A 54-year-old woman presents to you with difficulty maintaining a therapeutic international normalized ratio (INR). She has a history of ileojejunal bypass 17 years ago complicated by recurrent episodes of bacterial overgrowth requiring frequent courses of antibiotics. She also has antiphospholipid antibody syndrome with recurrent deep vein thromboses and pulmonary embolisms necessitating a Greenfield filter placement, which has been complicated by venous stasis syndrome. She frequently has difficulty maintaining her INR in the therapeutic range due to the need for antibiotic therapy, and she is frustrated. You both have noticed a strong correlation between subtherapeutic INR levels and pain and swelling in her lower extremities. She has searched the Internet and made contact with a company that manufactures a home INR monitoring device. She requests that you fill out a medical necessity form which is to be faxed to the company. This is your first experience with these devices, because until now the cost has been prohibitive for most patients. You wonder if these devices reduce bleeding complications and increase the amount of time patients spend in the therapeutic range.
Does self-monitoring of anticoagulation with Coumadin increase readings in the therapeutic range and decrease bleeding complications, compared with clinic-based, outpatient point-of-care monitoring?
You go to PubMed (www.pubmed.gov) and search "anticoagulation AND self-monitoring," limiting the search to randomized controlled trials. You see several RCTs and therefore limit the search to metaanalyses.
This review is of great help to clinicians trying to make sense of this exciting, emerging literature. However, it can be difficult to reach clear conclusions regarding outcomes because of potential differences between studies in the definitions of major and minor hemorrhage. Overall, the conclusions are favorable: Self-monitoring was associated with reductions in thromboembolic and major bleeding events; self-management was associated with reductions in thromboembolic events and death.
Patient Preferences & Clinical Decision
You decide that the patient is motivated and appropriate for self-monitoring. You complete the form and see if she can receive some financial assistance for the device.
C. Heneghan et al.
Self-monitoring of oral anticoagulation: a systematic review and meta-analysis. Review. Lancet 2006;367:404-11.
* Criteria for Study Inclusion: Published and unpublished controlled trials were included if they assigned patients randomly, compared the effects of self-testing or self-management of anticoagulation with control and dosage by a physician or anticoagulation management clinic, and/or reported clinical outcomes of thromboembolic and major bleeding events. Studies of both adults and children were included regardless of treatment indication with no language restrictions.
* Study Identification: EMBASE (1980-2005) and MEDLINE (1966-2005) were searched, limiting to randomized, controlled trials. The Cochrane Central Register of Controlled Trials and CINAHL (1982-2005) were also searched. Ongoing trials were identified using clinical trials registries, and experts in the field were contacted.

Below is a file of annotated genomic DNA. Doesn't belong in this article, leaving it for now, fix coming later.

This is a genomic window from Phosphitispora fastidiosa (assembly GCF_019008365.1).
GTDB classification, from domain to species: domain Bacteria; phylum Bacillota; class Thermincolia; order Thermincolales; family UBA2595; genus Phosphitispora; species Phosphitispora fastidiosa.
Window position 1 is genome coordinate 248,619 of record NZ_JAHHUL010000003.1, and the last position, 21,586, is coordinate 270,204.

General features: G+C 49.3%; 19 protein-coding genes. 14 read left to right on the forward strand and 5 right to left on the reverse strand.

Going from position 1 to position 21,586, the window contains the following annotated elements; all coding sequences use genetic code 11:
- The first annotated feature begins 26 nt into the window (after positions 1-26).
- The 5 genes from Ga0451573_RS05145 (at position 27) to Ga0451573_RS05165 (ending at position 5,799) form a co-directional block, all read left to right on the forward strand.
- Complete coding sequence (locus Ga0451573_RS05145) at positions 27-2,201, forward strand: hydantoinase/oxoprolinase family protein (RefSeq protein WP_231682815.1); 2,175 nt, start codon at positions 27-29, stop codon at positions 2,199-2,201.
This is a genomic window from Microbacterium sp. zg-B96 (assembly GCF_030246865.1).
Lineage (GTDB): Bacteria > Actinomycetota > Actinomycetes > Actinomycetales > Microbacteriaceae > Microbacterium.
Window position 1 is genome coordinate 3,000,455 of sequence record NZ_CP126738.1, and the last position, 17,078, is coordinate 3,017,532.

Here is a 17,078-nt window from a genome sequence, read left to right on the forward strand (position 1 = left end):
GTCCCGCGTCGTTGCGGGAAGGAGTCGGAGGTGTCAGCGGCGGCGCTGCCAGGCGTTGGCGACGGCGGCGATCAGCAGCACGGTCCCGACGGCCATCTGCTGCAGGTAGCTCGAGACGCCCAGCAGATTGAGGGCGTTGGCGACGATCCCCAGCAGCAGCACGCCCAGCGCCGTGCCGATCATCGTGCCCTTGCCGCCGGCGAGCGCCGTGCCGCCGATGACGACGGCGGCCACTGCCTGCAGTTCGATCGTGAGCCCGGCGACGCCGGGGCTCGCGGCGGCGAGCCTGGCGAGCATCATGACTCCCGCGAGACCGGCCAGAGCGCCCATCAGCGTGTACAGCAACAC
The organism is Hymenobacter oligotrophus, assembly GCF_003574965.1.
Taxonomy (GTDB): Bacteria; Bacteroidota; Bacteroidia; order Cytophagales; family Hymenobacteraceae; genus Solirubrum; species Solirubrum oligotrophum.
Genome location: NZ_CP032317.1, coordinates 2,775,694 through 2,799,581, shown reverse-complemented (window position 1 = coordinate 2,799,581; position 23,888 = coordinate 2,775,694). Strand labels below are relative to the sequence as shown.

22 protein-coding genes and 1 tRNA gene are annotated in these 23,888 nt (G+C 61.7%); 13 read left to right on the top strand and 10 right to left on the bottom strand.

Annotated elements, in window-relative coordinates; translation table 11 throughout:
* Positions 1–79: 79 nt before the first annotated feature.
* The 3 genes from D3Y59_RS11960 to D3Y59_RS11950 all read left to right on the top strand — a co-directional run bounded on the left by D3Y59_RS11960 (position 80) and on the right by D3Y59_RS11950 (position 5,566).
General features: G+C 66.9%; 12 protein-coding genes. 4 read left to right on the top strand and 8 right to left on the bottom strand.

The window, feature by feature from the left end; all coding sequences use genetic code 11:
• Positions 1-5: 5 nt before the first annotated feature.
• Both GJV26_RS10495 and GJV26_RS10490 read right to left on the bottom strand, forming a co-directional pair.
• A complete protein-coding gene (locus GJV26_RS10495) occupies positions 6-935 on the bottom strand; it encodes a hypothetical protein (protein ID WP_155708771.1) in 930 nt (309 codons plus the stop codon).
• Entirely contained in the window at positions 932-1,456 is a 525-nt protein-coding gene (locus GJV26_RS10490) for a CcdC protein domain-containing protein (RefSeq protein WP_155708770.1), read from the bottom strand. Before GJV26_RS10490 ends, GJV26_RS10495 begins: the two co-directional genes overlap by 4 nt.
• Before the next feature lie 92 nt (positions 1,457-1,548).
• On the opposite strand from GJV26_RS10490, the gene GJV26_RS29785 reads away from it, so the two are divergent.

* Study Selection: All studies were assessed for methodological quality by three independent reviewers, and disagreements were resolved by discussion or by contacting authors.
* Outcomes: Primary outcomes were thromboembolic events, major bleeding episodes, death from all causes, and proportion of INR measurements within the therapeutic range. Secondary outcomes included testing frequency, minor bleeding events, and dropout rates.
* Results: The authors identified 14 randomized trials comparing self-monitoring with routine anticoagulation, with a total of 3,049 subjects. Patients were on anticoagulation for a variety of indications including mechanical valve (three studies), atrial fibrillation (two studies), and any indication (nine studies). Eight trials assessed the outcomes of self-management (self-monitoring and self-adjustment), and six assessed outcomes of self-monitoring only (no adjustment). Compared with controls, self-management and self-monitoring only decreased thromboembolic events (odds ratios 0.27 and 0.57, respectively; both groups combined, OR 0.45). However, among patients with mechanical valves, the effect on thromboembolic events was not significant (OR 0.60). For major hemorrhage, self-management did not reduce events, but self-monitoring only did (OR 0.56), compared with controls. For all-cause mortality, self-management reduced events (OR 0.37) but self-monitoring only did not, compared with controls. Eleven studies reported that the self-monitoring groups had improvements in mean INR results in the therapeutic range. Of the patients assigned to self-monitoring, 22% (range of 9%-43%) were unable to complete monitoring due to problems with the device, physical limitations, problems attending training, or failing the training assessment.
BY JON O. EBBERT, M.D., AND ERIC G. TANGALOS, M.D.
DR. EBBERT and DR. TANGALOS are with the Mayo Clinic in Rochester, Minn. To respond to his column or suggest topics for consideration, write to Dr. Ebbert and Dr. Tangalos at our editorial offices or e-mail them at email@example.com.
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|Title Annotation:||MINDFUL PRACTICE|
|Author:||Ebbert, Jon O.; Tangalos, Eric G.|
|Publication:||Internal Medicine News|
|Date:||Oct 15, 2006|
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